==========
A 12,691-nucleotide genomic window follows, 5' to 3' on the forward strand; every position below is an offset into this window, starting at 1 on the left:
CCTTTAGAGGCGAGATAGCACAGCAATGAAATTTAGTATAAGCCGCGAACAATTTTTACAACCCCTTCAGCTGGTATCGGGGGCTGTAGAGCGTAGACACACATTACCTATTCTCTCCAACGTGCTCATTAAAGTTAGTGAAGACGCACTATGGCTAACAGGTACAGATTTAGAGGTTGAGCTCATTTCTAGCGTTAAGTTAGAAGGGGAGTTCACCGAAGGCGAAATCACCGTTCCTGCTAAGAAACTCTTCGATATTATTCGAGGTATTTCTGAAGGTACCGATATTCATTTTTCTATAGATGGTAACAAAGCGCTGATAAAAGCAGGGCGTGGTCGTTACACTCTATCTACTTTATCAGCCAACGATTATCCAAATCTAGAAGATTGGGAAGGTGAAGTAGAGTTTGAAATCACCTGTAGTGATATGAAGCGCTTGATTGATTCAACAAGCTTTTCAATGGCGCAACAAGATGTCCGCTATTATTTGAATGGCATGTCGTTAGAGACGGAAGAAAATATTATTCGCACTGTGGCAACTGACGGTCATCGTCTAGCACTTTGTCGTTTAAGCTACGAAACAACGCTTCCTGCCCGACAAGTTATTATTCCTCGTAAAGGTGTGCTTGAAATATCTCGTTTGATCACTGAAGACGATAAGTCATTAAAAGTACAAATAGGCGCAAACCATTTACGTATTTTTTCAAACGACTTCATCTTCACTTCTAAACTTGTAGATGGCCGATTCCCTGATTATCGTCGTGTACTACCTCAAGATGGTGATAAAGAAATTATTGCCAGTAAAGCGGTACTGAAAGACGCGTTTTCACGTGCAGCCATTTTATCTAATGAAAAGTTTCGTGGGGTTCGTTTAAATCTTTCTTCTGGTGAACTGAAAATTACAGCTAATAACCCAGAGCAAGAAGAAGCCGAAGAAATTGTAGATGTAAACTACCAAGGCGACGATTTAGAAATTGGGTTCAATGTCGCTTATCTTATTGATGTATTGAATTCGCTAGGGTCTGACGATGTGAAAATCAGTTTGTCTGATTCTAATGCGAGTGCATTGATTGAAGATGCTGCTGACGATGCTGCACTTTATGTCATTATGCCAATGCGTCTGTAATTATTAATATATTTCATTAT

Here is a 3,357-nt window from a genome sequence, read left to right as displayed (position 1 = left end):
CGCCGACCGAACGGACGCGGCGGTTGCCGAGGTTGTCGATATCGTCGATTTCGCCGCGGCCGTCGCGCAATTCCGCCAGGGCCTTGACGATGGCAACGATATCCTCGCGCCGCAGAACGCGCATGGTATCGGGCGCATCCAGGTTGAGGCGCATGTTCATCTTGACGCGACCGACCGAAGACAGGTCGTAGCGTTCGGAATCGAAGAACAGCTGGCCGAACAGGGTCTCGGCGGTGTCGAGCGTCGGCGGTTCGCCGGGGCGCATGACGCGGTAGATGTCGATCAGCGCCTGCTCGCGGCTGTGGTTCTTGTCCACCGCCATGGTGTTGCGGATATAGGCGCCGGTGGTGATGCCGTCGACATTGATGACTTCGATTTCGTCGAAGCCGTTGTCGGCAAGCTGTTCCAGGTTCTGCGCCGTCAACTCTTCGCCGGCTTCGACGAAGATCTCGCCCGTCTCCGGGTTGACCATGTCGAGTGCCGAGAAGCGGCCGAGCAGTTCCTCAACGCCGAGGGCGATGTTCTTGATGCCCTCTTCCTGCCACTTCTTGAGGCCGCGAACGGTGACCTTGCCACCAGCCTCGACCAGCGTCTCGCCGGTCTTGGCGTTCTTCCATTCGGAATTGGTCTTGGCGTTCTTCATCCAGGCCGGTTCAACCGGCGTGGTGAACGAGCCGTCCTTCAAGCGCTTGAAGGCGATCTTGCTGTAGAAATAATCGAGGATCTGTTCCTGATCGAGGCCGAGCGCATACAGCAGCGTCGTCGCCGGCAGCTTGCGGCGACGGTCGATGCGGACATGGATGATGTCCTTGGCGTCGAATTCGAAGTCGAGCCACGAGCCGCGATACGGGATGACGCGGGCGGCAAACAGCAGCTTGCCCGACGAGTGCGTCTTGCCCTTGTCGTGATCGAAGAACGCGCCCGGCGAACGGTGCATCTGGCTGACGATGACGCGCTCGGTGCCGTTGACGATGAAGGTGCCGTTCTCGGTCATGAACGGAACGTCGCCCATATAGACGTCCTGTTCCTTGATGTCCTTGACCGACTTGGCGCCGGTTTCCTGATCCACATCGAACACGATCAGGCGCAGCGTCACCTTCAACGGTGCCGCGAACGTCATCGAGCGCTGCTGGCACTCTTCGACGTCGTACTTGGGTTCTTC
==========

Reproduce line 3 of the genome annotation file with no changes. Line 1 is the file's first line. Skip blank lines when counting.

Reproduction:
Here is a 3,357-nt window from a genome sequence, read left to right as displayed (position 1 = left end):